Three years after the end of the project ‘SEED: Social and Emotional Education and Development’, the Norwegian researchers from Queen Maud University College of Early Childhood Education, Trondheim, who participated in the project, together with ICDI’s former Senior Programme Manager Margaret Kernan, published an open-access article in ‘Contemporary Issues in Early Childhood’. It illustrates some of the challenges and dilemmas that Norwegian early childhood education and care teachers experienced when completing a global screening tool.
Based on interviews with 31 teachers, the authors present in-depth analysis of the critical reflections of 19 teachers concerning the assessment forms. While previous research has criticized standardized testing and screening in early childhood education and care, there is a need for the critical voices of practitioners to be heard. The aim of this article is to illustrate which aspects teachers find challenging and how they respond when in doubt. The authors found that teachers’ assessments are inextricably linked to the early childhood education and care context, and the values, ideas and norms that are prevalent in Nordic early childhood education and care settings.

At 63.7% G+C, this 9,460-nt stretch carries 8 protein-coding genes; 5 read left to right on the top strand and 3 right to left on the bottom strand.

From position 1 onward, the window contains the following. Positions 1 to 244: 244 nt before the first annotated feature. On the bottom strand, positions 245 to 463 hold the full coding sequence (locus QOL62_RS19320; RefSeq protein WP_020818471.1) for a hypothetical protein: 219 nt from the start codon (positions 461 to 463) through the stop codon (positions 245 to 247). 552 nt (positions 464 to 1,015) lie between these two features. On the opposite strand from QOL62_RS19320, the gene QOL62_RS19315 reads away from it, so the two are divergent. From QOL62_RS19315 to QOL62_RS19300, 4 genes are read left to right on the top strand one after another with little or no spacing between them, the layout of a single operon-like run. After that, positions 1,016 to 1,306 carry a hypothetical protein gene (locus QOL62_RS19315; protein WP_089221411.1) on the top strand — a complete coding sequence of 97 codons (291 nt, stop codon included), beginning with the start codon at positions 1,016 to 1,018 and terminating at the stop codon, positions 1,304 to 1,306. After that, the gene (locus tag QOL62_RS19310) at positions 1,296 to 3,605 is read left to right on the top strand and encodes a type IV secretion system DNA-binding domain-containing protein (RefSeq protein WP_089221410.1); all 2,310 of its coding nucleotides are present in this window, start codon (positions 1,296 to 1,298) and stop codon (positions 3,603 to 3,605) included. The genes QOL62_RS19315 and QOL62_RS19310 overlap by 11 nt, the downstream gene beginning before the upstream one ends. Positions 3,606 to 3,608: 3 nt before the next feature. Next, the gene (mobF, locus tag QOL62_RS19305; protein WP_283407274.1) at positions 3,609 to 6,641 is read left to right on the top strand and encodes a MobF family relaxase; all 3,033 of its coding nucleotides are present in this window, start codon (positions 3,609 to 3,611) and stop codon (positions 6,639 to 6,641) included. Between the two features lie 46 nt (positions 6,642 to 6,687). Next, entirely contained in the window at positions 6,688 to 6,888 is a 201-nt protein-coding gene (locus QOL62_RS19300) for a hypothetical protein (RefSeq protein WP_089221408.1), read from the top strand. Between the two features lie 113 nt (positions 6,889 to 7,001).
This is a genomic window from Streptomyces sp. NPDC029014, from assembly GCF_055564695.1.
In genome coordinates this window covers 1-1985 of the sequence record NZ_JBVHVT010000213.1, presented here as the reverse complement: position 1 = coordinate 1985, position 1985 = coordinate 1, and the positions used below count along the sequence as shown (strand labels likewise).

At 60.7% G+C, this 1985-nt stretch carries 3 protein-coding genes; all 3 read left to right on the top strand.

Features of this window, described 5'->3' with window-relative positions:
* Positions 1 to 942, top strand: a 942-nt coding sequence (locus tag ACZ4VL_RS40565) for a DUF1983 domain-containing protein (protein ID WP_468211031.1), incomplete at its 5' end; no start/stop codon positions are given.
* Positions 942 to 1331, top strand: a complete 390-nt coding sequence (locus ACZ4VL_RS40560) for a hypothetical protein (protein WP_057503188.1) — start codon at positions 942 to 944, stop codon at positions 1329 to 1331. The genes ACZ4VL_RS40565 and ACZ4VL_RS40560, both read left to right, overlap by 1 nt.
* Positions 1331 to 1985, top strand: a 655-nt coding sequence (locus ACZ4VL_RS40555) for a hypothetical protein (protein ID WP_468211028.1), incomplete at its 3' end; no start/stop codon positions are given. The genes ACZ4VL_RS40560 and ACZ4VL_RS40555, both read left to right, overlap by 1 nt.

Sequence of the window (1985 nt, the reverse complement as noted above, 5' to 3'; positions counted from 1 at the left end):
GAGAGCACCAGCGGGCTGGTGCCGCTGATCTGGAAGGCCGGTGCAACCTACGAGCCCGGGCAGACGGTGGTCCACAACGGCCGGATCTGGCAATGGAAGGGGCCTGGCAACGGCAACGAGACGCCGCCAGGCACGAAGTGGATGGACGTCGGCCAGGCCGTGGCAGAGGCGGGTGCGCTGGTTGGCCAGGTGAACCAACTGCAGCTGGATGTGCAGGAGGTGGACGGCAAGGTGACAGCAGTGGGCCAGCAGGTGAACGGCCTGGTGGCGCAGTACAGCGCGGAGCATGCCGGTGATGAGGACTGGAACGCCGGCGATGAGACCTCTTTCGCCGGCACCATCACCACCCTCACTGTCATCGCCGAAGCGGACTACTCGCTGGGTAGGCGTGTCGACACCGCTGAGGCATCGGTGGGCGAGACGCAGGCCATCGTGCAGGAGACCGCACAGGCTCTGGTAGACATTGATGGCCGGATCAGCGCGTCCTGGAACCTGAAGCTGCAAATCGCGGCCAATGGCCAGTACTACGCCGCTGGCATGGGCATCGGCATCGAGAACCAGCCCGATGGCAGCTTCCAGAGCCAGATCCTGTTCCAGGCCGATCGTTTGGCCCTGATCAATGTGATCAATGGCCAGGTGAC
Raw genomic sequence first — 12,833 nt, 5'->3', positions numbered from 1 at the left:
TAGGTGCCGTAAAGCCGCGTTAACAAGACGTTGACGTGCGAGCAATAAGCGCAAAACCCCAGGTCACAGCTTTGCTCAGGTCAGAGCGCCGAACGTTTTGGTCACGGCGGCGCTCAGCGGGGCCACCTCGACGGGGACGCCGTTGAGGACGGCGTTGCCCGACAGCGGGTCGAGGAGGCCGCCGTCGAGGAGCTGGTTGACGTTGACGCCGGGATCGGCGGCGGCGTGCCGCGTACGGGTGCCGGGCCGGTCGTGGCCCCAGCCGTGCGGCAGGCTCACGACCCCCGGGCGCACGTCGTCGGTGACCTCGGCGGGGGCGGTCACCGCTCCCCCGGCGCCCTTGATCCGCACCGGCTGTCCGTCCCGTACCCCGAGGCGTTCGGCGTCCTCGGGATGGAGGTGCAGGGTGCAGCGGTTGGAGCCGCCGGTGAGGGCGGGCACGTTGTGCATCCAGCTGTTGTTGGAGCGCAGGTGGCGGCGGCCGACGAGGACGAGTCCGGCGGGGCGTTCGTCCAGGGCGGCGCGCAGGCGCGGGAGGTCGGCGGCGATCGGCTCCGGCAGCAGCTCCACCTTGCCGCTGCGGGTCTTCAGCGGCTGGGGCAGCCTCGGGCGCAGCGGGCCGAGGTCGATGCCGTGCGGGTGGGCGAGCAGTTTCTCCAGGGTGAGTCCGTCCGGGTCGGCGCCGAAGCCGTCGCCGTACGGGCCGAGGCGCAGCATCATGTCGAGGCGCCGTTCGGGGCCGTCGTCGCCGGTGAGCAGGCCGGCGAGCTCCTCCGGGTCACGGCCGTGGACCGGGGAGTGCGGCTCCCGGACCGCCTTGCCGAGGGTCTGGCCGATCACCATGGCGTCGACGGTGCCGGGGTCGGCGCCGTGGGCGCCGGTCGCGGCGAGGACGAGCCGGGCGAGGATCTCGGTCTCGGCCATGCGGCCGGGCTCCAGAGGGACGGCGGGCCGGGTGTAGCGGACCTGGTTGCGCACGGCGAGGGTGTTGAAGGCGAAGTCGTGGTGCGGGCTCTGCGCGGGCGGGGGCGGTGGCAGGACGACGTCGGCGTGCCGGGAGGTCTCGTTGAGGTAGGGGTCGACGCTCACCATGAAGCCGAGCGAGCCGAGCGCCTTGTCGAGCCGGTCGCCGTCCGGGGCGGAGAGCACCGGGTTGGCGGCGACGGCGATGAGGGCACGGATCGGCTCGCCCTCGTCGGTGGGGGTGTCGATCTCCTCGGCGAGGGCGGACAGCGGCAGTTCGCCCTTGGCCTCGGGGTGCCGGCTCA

Between 2017 and 2019, ICDI coordinated the project SEED, with the aim of exploring the psychosocial well-being and healthy development of young children (2,5 to 6 years old) in 5 European countries, with an emphasis on those growing up in difficult circumstances.
We did this by conducting a country level screening of psychosocial well-being of 5-year-old children in Croatia, Hungary, Latvia, the Netherlands, and Norway, using the UPSI-5 tool developed by ICDI. Based on the findings, we implemented an innovative continuing development programme to build practitioners capacities to support psychosocial well-being.
The Report, the multilingual summaries, the Guidelines for practitioners in 6 languages are all available here.